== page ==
After three separate instances of vandalism of the Martha Piper Fountain, UBC is calling on the community to stop interfering with the fountain.
The fountain was filled with soap in all of the most recent vandalism incidents, forcing the school to shut-down, drain and clean it three times between September 17 and 27. This cost the university $4,600 and took approximately 85 staff hours.
Last academic year, the fountain also underwent a series of repairs — with a total cost of over $247,000 — because of people walking in the fountain.
According to Greg Scott, UBC’s managing director of building operations, it’s common for a few of these incidents to take place at the beginning of the year, but it’s far from harmless.
“This [kind of repair] is probably one student’s tuition being used just for this one week,” said Scott, noting it also distracts staff from their central task of maintaining buildings on campus.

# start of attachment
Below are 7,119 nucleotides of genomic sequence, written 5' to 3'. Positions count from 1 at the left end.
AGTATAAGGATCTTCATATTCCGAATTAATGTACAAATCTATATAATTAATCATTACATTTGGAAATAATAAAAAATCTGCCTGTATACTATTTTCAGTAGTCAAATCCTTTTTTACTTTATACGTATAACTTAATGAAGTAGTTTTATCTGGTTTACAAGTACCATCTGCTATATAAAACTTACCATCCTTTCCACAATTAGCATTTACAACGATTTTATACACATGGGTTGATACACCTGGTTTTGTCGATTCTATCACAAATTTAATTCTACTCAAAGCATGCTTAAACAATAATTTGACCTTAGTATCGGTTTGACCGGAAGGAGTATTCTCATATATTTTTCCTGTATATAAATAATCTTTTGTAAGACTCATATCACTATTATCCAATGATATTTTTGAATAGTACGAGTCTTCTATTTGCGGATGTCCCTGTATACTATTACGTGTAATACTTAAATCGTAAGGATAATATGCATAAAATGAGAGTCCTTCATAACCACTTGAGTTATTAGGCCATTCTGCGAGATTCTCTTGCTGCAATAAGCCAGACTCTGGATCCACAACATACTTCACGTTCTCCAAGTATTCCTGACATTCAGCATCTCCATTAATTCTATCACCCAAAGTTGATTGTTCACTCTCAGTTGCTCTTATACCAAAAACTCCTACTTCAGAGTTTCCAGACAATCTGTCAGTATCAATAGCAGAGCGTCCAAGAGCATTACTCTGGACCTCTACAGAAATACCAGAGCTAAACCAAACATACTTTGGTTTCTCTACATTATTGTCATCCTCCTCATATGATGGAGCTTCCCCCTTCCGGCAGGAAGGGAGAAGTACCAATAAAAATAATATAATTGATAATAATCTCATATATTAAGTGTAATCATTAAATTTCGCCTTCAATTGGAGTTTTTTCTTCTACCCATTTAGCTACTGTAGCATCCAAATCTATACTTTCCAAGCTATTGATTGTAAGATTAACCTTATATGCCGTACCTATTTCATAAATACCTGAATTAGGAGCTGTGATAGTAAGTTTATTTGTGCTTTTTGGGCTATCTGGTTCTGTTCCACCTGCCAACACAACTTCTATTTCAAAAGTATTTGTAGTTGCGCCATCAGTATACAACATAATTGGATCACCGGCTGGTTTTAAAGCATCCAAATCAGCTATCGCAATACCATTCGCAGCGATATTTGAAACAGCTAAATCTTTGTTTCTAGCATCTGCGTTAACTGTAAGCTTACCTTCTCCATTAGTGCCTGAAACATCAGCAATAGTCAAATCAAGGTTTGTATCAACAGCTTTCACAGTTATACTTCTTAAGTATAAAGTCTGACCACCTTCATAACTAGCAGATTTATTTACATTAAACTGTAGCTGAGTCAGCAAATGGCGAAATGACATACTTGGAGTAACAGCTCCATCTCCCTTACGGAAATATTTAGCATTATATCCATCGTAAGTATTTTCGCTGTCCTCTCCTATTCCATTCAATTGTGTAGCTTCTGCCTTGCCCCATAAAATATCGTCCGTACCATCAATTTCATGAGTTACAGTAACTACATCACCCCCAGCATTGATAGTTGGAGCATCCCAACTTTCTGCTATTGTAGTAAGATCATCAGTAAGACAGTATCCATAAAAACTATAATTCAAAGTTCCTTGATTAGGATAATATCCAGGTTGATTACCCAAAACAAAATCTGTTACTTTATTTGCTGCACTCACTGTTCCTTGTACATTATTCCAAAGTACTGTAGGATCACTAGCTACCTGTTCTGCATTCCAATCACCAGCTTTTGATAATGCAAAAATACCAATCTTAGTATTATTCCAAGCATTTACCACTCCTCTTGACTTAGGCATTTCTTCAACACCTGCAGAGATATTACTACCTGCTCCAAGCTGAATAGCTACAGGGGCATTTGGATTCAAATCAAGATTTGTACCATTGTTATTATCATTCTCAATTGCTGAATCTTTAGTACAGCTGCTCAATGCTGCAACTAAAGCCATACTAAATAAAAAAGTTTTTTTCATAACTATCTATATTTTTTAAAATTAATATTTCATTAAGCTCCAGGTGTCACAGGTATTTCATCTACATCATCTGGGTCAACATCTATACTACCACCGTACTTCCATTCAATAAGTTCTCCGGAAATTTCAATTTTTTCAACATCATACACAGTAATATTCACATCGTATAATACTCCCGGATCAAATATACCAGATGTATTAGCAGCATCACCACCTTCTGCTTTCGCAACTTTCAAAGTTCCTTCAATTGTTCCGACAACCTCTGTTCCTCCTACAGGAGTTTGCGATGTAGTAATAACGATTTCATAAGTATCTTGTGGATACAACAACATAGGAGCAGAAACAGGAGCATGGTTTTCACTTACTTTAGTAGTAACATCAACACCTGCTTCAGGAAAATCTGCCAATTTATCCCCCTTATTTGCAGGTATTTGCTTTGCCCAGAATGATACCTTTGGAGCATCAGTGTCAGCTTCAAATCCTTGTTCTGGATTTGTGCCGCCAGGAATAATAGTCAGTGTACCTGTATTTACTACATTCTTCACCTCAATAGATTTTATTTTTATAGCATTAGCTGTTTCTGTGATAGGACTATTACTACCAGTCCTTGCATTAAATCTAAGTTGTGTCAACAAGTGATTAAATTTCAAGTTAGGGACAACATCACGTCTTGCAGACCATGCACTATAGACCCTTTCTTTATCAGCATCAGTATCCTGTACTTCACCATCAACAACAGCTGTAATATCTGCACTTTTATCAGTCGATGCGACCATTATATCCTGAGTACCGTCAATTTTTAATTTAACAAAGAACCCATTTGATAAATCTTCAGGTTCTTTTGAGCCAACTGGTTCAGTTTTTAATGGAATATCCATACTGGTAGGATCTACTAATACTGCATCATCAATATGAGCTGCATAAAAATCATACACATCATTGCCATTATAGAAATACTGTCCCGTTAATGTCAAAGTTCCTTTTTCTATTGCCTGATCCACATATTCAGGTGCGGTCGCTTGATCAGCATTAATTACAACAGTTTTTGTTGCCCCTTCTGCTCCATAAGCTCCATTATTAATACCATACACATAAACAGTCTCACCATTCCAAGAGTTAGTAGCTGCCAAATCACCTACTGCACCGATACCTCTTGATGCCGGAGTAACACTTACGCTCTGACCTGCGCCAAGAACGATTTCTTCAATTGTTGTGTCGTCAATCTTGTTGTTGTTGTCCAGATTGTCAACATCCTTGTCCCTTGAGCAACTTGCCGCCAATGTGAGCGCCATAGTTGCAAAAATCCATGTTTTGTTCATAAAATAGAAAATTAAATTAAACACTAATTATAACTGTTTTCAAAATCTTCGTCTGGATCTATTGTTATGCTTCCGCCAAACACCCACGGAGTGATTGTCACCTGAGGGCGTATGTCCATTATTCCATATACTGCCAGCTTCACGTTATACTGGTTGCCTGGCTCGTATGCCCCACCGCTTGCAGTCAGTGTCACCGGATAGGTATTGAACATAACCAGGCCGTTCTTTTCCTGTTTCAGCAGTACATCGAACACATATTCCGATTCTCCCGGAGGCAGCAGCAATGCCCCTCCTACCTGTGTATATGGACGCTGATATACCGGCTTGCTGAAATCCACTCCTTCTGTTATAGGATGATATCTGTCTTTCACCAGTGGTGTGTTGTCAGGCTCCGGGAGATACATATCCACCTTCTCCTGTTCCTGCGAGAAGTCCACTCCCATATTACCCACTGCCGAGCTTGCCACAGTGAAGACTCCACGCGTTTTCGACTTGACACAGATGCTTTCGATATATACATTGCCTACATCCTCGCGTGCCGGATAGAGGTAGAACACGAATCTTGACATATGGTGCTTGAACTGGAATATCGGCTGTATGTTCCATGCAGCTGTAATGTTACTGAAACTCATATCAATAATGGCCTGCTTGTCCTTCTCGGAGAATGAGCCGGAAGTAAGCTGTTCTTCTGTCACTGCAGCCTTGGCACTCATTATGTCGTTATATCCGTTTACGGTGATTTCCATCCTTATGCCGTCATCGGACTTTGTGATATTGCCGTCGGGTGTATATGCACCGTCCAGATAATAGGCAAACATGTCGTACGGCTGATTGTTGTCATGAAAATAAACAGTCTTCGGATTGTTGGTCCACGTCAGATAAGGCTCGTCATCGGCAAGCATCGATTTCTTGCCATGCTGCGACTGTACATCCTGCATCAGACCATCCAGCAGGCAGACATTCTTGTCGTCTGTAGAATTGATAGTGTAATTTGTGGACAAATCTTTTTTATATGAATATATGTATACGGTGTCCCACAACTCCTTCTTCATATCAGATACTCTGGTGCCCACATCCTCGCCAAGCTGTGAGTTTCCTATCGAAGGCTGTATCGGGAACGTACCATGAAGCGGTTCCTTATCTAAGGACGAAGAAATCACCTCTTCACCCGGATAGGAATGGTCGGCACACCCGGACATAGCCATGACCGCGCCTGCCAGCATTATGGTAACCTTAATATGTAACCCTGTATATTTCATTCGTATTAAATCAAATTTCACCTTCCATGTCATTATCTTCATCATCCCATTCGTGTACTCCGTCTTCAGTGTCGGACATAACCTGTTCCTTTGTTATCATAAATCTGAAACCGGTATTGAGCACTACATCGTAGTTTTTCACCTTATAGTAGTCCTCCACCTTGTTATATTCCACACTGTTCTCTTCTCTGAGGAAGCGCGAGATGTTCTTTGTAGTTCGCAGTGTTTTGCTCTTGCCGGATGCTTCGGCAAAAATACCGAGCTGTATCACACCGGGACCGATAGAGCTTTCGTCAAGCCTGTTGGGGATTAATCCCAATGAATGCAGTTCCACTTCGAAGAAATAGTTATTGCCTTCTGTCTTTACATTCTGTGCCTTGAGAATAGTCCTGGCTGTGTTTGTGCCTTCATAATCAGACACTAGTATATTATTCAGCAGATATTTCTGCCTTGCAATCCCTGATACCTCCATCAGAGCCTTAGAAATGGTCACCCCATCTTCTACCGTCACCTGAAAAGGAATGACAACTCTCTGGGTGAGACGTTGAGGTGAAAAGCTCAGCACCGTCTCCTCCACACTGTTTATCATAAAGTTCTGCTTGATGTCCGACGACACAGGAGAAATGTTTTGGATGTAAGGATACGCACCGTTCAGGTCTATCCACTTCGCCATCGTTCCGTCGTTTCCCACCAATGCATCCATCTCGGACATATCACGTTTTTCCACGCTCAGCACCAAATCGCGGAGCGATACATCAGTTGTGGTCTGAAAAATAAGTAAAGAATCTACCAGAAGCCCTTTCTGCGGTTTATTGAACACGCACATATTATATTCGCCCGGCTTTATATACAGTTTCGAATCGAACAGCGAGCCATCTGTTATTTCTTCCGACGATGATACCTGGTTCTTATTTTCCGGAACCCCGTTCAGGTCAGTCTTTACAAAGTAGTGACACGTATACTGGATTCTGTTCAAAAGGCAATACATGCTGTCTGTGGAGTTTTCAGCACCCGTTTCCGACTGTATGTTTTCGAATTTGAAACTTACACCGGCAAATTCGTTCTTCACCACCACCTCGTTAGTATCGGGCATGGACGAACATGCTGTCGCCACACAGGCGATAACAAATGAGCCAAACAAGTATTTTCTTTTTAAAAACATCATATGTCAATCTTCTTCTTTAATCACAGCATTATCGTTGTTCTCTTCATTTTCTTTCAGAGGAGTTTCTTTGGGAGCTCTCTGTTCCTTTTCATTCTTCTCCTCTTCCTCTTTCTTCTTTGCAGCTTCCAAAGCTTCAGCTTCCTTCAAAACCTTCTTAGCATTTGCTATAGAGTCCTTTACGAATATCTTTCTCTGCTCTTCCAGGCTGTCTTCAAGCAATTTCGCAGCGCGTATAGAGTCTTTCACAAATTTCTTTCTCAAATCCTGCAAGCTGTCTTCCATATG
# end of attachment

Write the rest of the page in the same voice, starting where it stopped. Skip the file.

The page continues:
“It’s not a good use of tuition money, and it’s something that is not supported in the values we believe at the university, which include sustainability.”
The impacts are not just felt by the university. Excess soap in wastewater can cause treatment issues when it is processed and have negative implications for local aquatic ecosystems.
“It doesn’t help the environment at all. We had to dump many, many gallons of soapy water into a sanitary system, which makes its way down into a treatment plant, and then the treatment plant actually has to deal with the suds,” said Scott.
“It also doesn’t all go to the wastewater treatment plant because the water holding system is limited, so there it will enter aquatic life, and it will kill fish and it will kill aquatic life.”
Scott noted these acts of vandalism will not have a long-term impact on the fountain’s operating system, but they could make it more susceptible to overheating if air bubbles in the soap are trapped in the pump for an extended period of time.
“We hope people who are thinking it’s a harmless prank think twice, because it’s not harmless and it’s costing money and it’s costing a weight on the environment,” he said.